Little League Baseball age rule is changing
"As baseball works to be reinstated as an Olympic event, aligning our efforts with the International Baseball Federation positions Little League for growth internationally and assists with our efforts to become a global game"
(Rochester Democrat and Chronicle Bennett J. Loudon, Staff writer December 21, 2014)
Every August, millions of sports fans tune in to watch the Little League Baseball World Series, broadcast from South Williamsport, Pa., featuring two finalists in a tournament that starts in June with local all-stars competing in district tournaments all over the world.
While other age groups also participate in annual Little League tournaments that lead to their own "World Series" at other sites, the iconic event in South Williamsport focuses on the "major" division, usually defined as the bracket for 11- and 12-year-old players.
But many viewers get confused when they see 13-year-olds on the field. That happens because players get assigned to a division based on their age on April 30 and some of them turn 13 during the baseball season.
"It's always been confusing for people when they watch the Little League World Series," said Greece Little League board member Diane Noga.
"They're always confused by the age when people announce how old they are," Noga said.
But in a few years, that will change because Little League Baseball is switching the age eligibility date from April 30 to Dec. 31.
"It's actually something that a lot of people feel is long overdue," said Nancy Goldsmith Zawacki, president of Pittsford Little League.
Ken Liesegang, administrator for Little League District 4, which includes Monroe County, and parts of Orleans, Wayne, Livingston and Ontario counties, also supports the change.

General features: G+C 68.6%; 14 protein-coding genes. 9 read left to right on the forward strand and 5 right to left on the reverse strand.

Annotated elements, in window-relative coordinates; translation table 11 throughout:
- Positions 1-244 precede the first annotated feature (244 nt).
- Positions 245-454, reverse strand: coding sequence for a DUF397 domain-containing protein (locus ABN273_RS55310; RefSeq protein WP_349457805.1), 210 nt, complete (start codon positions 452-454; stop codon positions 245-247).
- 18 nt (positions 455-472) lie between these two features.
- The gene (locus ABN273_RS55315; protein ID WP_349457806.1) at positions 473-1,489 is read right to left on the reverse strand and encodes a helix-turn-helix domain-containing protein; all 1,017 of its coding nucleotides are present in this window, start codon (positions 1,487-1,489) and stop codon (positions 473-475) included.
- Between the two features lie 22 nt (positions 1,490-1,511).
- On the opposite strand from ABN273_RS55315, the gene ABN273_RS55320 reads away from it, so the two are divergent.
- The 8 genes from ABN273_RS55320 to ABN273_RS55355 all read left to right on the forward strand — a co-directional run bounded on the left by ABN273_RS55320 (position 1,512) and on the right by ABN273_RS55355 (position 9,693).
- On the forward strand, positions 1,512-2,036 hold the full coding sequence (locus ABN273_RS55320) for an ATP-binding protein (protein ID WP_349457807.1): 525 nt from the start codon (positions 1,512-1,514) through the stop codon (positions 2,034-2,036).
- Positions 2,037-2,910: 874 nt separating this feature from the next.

"It's also going to make the tournament a younger tournament in that we're not going to be seeing 13-year-old players in the World Series or other tournaments going forward once it reaches full implementation," he said.
But the change won't take effect immediately for all players. If the new system was immediately used, a player with a 13th birthday after April 30, 2015, who would have qualified under the old rule for the major division next summer, would no longer be eligible and would lose their second year of eligibility.
The new rule will immediately apply to players born on or after Jan. 1, 2006, who will turn ages 4 through 9 during 2015. They will use the new eligibility date of Dec. 31 for the remainder of their Little League careers.
Some of those players will move to an older division sooner than they would under the old system, but they will still get four years of tournament eligibility.
Players born before Jan. 1, 2006, will use the current age determination date of April 30 for the next three baseball seasons. Starting with the 2018 season, all players will use the Dec. 31 determination date.
For regular season teams, there is some flexibility in the rules allowing players to be assigned to other divisions if coaches and parents decide it's the best fit. But for tournament teams, such as the all-star teams that play in the World Series, the eligibility dates are strictly enforced.
Brian McClintock, director of media relations for Little League, said the change aligns Little League's age determination with the International Baseball Federation.
"As baseball works to be reinstated as an Olympic event, aligning our efforts with the International Baseball Federation positions Little League for growth internationally and assists with our efforts to become a global game," McClintock said in an email.
Little League by the numbers
•1939: The year Little League baseball started in South Williamsport, Pa.
•2.4 million: The number of boys and girls, ages 4 to 18, who participate in Little League programs worldwide.
•16: The number of Little League programs in District 4, which includes Monroe County, and parts of Orleans, Wayne, Livingston and Ontario counties.
•9,000: The number of youths who participate in District 4 programs.
•2,000: Number of adult volunteers who serve as coaches, managers, concession workers, field maintenance workers and umpires in District 4.
•46: The pitching distance, in feet, for the major division and below.
•60: The base-path distance, in feet, for the major division and below and for all softball divisions.